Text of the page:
Louis poked his head through the oak door and peered through the crack at the scene outside. Mr. Rotherham was engaged in a heated debate with a greasy-looking stranger wearing large boots. The discussion had apparently become so frenzied that both men decided to carry on the conversation with swords, rather than with their rapier wit. Mr. Rotherham didn't look very upset or impressed as he dueled calmly along the (1st) deck. The stranger, on the other hand, grew greasier and and more disturbed every minute. Louis watched carefully and noticed that his arm was wearing down far too quickly for him to expect any success. The captain clearly noticed this, as well, and in the next few seconds he had deftly disarmed the man, then sliced through his neck. Louis scowled fiercely from his place as the man slumped to the ground and lay in a pool of his own scarlet blood.

There was a deafening noise, and a small army of equally greasy men leapt onto the ship, baring swords and pistols and any manner of weapon they could find. They descended upon Mr. Rotherham at once, but the crew was too quick for them. They were at the scene in an instant, swords drawn and prepared to fight to the death. Foil brought his blade down from behind upon an unwitting attacker, who looked very surprised in his last moments of life.

The fight began in full force. Louis pushed the door open a tiny bit wider, and angled his head until he could see the ship alongside them. It was three times smaller than the Demon Breeze and definitely unable to fly.

And suddenly Louis remembered - the plans! Rotherham's study was abandoned, and would be for a while it looked like, so he had plenty of time to search for Rotherham's blueprints.

Louis swallowed hard and tentatively pushed the door open. He poked his head around the door frame and did a quick scan of the perimeter - the room seemed to be empty. Unless Mr. Rotherham had someone lying in wait for him somewhere - which was not a pleasant thought. He felt for the knife at his hip, then remembered that he was wearing a dress and could no longer keep things hooked in his belt. Girls' clothes were such a bother. There was an iron candlestick on a shelf nearby, which would make a decent weapon if he needed one. Knowing that the longer he stalled, the greater the chance there was of his being discovered, he stepped inside.

Curiously, he looked around at the room. It wasn't every day that he got to explore the study of the most evil pirate in the world. There were maps and charts on the walls depicting things he didn't even recognize, spyglasses and globes and all manner of odd gadgets scattered across the large, highly polished desk, and several model airships hanging from the ceiling. He stepped closer to the one that looked most like the Demon Breeze and examined it carefully. It was slightly wider than the Demon, and in place of the propellers there was a pair of small, collapsible wings jutting out from the sides. He titlted his head to try to get a glimpse of the decks, and suddenly noticed that there were tiny people crawling all through the rigging. And there - he could just see it - a tiny figurine of Ramona, standing on the balcony of the stern gallery. It was a little bit unnerving, as if the ship could come to life at any moment and grow until it was just as deadly as the real ship. Two such weapons of destruction loose? Louis tried not to think about it. Rotherham caused enough trouble already on his own.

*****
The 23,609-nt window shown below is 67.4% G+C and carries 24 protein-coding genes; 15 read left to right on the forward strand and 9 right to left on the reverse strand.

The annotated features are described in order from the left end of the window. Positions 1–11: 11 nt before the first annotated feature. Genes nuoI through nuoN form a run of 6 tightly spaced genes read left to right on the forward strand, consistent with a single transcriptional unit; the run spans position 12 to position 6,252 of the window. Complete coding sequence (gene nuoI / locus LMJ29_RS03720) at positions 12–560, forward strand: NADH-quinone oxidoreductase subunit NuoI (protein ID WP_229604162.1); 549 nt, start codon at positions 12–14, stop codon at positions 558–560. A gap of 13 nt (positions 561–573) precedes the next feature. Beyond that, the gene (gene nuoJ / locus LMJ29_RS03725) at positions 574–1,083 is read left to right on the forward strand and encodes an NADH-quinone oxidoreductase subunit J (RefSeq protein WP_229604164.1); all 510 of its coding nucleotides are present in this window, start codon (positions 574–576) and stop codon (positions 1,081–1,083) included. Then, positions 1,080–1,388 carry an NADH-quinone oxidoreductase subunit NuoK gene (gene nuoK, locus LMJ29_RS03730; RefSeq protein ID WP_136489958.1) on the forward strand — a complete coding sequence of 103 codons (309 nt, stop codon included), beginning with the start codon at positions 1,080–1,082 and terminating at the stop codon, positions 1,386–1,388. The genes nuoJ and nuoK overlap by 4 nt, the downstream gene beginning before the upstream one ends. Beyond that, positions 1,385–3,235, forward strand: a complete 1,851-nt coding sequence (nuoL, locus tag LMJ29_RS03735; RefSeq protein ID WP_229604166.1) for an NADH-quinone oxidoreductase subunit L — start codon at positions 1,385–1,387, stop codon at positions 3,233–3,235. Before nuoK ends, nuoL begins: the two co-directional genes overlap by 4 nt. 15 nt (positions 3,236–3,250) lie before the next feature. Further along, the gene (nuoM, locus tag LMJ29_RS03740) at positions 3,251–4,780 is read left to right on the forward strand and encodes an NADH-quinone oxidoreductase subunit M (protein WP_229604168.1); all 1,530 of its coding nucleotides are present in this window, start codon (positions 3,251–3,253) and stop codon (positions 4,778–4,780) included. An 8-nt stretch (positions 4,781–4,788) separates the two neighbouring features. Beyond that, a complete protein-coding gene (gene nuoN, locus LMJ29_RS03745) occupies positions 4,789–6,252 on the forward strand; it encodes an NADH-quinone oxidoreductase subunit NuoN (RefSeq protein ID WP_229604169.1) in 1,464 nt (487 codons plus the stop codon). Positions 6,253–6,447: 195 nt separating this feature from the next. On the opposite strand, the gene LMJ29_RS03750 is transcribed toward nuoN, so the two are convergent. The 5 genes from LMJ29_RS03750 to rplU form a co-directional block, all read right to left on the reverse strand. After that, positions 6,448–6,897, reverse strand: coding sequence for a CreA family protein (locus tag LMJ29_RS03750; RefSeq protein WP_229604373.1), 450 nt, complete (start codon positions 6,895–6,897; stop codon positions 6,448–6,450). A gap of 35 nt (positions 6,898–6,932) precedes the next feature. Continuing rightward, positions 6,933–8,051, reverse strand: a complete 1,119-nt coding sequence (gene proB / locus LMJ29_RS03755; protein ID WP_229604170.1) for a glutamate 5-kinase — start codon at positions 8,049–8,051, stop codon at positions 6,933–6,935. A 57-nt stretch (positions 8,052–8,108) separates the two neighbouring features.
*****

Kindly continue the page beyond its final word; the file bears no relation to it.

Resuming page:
A shout from outside jolted Louis back to his task at hand, and he tore himself away from the ship and began poking into corners and crannies where he might find a safe. He knew to check for false bottoms in drawers and cupboards, and how to listen for hollow places in the wall, but neither of these tactics produced results. He even felt around in cushions for anything that crinkled or - heaven forbid - ripped. Nothing.

The floorboards - he hadn't tried that yet. He dropped to the floor at once and began running his fingernails along the cracks between the planks, feeling for anything loose or for hidden catches that would reveal a secret trap door. He succeeded at getting a lot of thick black dust under his nails, and he found a small hole which turned out to be the home of an ancient, decrepit rat, but other than that he came up completely empty-handed. He sighed and sat back on his haunches, wearily remembering to adjust his skirt before it ripped.